MONTREAL—At the peak of the storm over Justin Trudeau’s blackface photos last Thursday, NDP Leader Jagmeet Singh took time out to give what will likely have been the most watched French-language interview of his election campaign.
Singh and his Bloc Québécois rival Yves-François Blanchet both drew slots on the opening broadcast of the latest season of Radio-Canada’s popular talk show Tout le monde en parle (TLMEP).
(Interviews with the other main leaders are tentatively scheduled for the next few weeks. For those unfamiliar with the television show, it is normally taped on Thursday evening and subsequently edited for a Sunday broadcast.)
The notion that the late Jack Layton’s 2011 appearance on TLMEP triggered that year’s orange wave has by now become deeply ensconced in New Democrat lore.
But as is often forgotten, it took Layton four campaigns and about half a dozen appearances on TLMEP to get the time of day from Quebec voters. With the NDP so far behind, it would likely take more than a well-executed TV appearance such as Singh’s on Sunday to bring it back in the game.
But beyond an opportunity to again show Quebecers that there is a more to his political persona than his signature turban, Singh got an early chance to assess the damage inflicted on the Liberals in Quebec by the previous day’s blackface bombshell. A huge crater he did not find.
The issue did not come up until the eleventh minute of the 16-minute interview broadcast on Sunday and then for little more than 90 seconds.
Ditto in the case of Blanchet’s interview.
Both leaders gave relatively similar responses, steering well clear of calling Trudeau a racist or of imputing racist motives to his actions. Instead each questioned his judgment.
This is an instance where caution was undoubtedly the better part of valour.
For while Singh was taping TLMEP, Dany Laferrière, Quebec’s best-known Haitian-born writer, was on television denouncing what he described as the trivialization of the concept of racism for political purposes.
From the perspective of the award-winning author, Trudeau had no cause to apologize other than to prevent his rivals from scoring cheap points at his expense.
Quebec’s Black Coalition’s reaction ran along the same lines.
Its spokesperson, Dan Philip, an activist who is not known for mincing his words, reserved his harshest comments for those who were accusing the Liberal leader of racist acts. He accused them of “swimming in a pool of hypocrisy.”
Not all the Quebec reactions were as forgiving. But by and large the provincial organizations that lobby for various visible minority communities more readily accepted Trudeau’s apology than Conservative Leader Andrew Scheer. They all took time to talk positively about the Liberal record in office.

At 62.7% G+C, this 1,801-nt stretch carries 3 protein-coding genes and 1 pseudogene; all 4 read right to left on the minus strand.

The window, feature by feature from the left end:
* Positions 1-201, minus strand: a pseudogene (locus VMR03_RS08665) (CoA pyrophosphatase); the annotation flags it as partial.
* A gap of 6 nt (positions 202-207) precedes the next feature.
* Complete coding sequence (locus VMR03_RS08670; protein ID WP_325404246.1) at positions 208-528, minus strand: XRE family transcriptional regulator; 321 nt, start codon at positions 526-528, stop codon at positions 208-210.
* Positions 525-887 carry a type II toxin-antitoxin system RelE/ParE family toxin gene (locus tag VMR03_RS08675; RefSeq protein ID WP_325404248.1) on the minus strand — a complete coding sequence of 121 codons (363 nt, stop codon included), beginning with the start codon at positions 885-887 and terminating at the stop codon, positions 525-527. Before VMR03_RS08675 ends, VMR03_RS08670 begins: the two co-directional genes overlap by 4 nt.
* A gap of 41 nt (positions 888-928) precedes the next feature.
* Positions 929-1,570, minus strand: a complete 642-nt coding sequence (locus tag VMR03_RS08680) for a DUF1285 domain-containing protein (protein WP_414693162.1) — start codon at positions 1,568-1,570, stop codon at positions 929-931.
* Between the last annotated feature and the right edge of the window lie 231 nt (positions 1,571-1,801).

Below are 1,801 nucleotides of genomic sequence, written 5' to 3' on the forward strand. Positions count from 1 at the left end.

Quebec was never going to be the ground zero of a backlash against the Liberal leader for his blackface appearances.
As federal leader and prime minister, Trudeau has consistently come in for criticism from various Quebec quarters for his oft-professed attachment to Canada’s policy of multiculturalism and his promotion of diversity as a national value.
Indeed, prior to the blackface episode, Trudeau had spent the first week of the campaign under attack in his home-province for being the only national leader to refuse to close the door to a possible federal participation in a court challenge of Bill 21, Quebec’s law on secularism.
So far, Liberal fortunes in Quebec have weathered both controversies as well as the party could hope for.
According to the latest Abacus poll — done in the aftermath of the blackface revelations — only in Atlantic Canada are the Liberals further ahead of their rivals than in Quebec.
Province-wide the biggest battle is still between the Conservatives and the Bloc Québécois for second place. But in a host of francophone ridings outside Montreal, the fight between those two parties and the Liberals is more competitive than the numbers suggest.
There has been a slow but steady rise in Bloc Québécois fortunes. The fact that it is happening almost exclusively in francophone territory makes the Liberal situation province-wide look more comfortable than it really is.
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The two French-language debates scheduled for next week and the week after could still shake things up.
But if anything comes back to bite Trudeau on the leaders’ podium, it is more likely to be his Bill 21 stance or the decision to nationalize the Trans Mountain pipeline than the blackface pictures of his pre-politics past.
Meanwhile though and in light of the resilience of the Trudeau brand in Quebec, it is probably worth repeating that, in contrast with many other Canadians, most Quebecers never had sky high expectations of the Liberal leader. And that goes a long way to explain why buyer’s remorse is not much of a feature of this Quebec federal campaign.